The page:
Several years ago I played on a softball team in New York City made up of people of all different ages and walks of life. One night as a group of us rode home on the subway, the youngest member of the team discovered that two of us were book editors: At the time, I was at Orbis Books, and our pitcher was at a big commercial publishing house. “This is my chance to get great reading suggestions!” she gushed. “What do editors read for fun?”
My fellow editor fastened her with a gimlet eye and shrugged: “Facebook, mostly.”
We all laughed, but there was some truth to her reply. For many people (not just editors), reading can be a heavy thing, an arduous and all-consuming task, and we need some lighter fare on occasion. I like to think that nothing in this Spring Books literary issue is as vapid as Facebook (I just checked mine; all’s well), but I do think we offer writers and books that meet a variety of needs and wants, from deep theological takes to the silly tropes of fiction aimed at teenage boys.
This special literary issue offers writers and books that meet a variety of needs and wants, from deep theological takes to the silly tropes of fiction aimed at teenage boys.
Our two features are profiles of serious authors by serious thinkers: the philosopher James K. A. Smith on the moral vision of Iris Murdoch and the theologian Vincent J. Miller on the ethical landscapes of the nature writer Barry Lopez. Also, Jessica Mesman takes us into the raw anger and confusion of C. S. Lewis’s A Grief Observed, in which Lewis “renders in prose what it really feels like to grieve”; and Jason Myers offers an appreciation of the recently deceased poet Mary Oliver.
Emma Winters writes about a different class of versifiers: Instagram poets. Yes, that’s a thing—and it’s not all bad (O.K., a lot of it really is). But “by virtue of being available for free on Instagram,” Winters notes, their work is “democratizing how poetry is shared and who can write it, bypassing literary journals and M.F.A. programs. This has brought poetry back into the public discourse and given those who have historically been marginalized in the publishing world—including women and people of color—a new way to make their voices heard.”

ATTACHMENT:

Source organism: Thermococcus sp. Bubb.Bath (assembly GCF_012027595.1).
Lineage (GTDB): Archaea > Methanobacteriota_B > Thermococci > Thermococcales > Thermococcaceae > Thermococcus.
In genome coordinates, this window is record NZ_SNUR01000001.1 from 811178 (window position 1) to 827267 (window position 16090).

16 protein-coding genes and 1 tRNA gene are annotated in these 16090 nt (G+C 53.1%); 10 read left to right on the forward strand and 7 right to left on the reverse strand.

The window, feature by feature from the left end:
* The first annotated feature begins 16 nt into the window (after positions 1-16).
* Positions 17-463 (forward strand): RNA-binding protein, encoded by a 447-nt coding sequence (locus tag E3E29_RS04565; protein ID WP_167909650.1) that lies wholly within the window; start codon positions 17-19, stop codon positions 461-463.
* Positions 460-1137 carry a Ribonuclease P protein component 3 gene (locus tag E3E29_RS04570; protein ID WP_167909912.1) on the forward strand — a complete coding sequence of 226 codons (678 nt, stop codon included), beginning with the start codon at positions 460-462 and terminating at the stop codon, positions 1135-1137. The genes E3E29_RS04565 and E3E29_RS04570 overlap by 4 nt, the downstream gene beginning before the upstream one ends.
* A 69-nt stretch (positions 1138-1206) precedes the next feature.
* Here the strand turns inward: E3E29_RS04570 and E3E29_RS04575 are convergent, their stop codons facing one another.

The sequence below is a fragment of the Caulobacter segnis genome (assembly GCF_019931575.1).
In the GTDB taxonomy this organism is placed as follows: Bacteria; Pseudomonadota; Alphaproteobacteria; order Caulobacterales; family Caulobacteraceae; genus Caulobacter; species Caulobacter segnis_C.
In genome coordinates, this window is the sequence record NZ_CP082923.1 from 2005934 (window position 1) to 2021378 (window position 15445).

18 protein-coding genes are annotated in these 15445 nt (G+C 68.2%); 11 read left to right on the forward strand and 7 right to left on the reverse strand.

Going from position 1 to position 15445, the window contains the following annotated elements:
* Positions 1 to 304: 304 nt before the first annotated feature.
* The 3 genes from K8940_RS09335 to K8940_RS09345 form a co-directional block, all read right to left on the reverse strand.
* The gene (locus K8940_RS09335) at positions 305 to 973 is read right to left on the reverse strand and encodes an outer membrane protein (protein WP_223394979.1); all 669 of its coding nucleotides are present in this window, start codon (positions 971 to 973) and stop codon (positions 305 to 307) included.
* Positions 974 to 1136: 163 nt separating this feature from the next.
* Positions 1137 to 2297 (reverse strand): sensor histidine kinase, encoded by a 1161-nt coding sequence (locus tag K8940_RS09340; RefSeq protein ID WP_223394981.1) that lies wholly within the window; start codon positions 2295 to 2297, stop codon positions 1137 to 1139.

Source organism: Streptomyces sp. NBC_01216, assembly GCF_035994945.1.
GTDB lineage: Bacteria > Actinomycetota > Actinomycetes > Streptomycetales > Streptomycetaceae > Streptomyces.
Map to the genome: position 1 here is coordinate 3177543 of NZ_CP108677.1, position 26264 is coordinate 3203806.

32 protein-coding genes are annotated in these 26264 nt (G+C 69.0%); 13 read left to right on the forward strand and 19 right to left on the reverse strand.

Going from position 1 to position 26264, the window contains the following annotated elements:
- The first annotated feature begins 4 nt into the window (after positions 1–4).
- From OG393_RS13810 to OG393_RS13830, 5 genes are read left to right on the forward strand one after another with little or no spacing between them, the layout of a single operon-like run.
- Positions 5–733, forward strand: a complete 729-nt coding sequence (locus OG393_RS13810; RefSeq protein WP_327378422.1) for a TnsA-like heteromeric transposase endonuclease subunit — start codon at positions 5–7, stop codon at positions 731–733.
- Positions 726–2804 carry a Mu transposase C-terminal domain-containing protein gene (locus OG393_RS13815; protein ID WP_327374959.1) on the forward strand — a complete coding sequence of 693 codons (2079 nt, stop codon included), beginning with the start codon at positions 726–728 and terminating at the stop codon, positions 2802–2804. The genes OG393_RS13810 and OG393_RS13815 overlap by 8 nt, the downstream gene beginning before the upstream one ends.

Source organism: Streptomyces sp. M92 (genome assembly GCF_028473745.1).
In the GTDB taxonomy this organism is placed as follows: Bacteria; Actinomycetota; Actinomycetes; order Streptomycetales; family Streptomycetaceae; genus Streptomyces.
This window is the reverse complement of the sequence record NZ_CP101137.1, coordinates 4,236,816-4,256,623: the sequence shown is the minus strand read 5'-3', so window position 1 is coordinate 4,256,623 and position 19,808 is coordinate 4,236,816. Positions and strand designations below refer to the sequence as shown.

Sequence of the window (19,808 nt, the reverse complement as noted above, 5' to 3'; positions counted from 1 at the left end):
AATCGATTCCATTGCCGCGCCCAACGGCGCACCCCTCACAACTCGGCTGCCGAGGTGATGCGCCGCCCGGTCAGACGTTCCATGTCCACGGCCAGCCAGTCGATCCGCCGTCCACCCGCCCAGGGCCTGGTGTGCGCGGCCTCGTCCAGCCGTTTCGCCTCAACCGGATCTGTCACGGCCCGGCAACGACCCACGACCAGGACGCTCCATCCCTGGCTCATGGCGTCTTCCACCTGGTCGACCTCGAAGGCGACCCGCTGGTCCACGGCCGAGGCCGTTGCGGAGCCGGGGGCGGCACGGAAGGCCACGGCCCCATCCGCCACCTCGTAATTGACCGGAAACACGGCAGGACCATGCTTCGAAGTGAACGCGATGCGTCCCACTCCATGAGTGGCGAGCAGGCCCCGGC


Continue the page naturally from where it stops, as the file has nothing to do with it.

There is no subject under the sun that the prolific Jon M. Sweeney is not interested in or not writing on, from cats in the Vatican to Meister Eckhart, and his contribution here is once again learned and eclectic: “Popes in Fiction: What Do They Say About Us?”
Another polymath is John W. Miller, a former foreign correspondent for The Wall Street Journal who eschews his normally more political writing to review Steve Brusatte’s book on a subject rather dear to this editor’s heart as well: The Rise and Fall of the Dinosaurs. And the longtime America contributor Diane Scharper reviews The Friend, the National Book Award–winning novel by Sigrid Nunez. “One of its hallmarks is a memoir-like quality,” Scharper notes, “a plot that zig-zags on the road of real and invented, a tone that is conversational and a discursive style.”
Fickle Catholics who filled out their March Madness bracket with too many Jesuit schools might have mourned the exit of Gonzaga earlier this month, but its most famous alumnus, Bing Crosby, is featured here.
Fickle Catholics who filled out their March Madness bracket with too many Jesuit schools might have mourned the exit of Gonzaga University from the N.C.A.A. tournament earlier this month, but its most famous alumnus is featured here, in John Anderson’s review of Gary Giddins’s Bing Crosby: Swinging on a Star. “Radio, which dominated the ’40s, was ideal for Crosby,” Anderson writes. “He was not made for our visual world, but he ruled his own, its music and its media.”
We also have an update for our readers on two recent selections for the ever-growing Catholic Book Club: Kate Bowler’s beautiful memoir, Everything Happens for a Reason, and a collection of punch-in-the-gut short stories by Andre Dubus, The Winter Father. We’ve also announced our next book, Catholic Modern, by James Chappel, a study of how the Catholic response to totalitarian movements in the 1930s and ’40s radically remade the church itself.
Katelyn Beaty offers the “Last Word” in this issue, in which she stresses the importance of reading widely and deeply, even if that involves authors and topics with which we disagree strongly. “Reading widely reminds me that my understanding of God and God’s world is limited,” she writes. “I need the insights of others in order to fill in what I, owing to ignorance, sin or immaturity, cannot see.”
Oh, and if you’re wondering whose ox was being gored by the mention of “the silly tropes of fiction aimed at teenage boys,” that is my contribution to this issue—a look back at Boys’ Life books from the 1960s.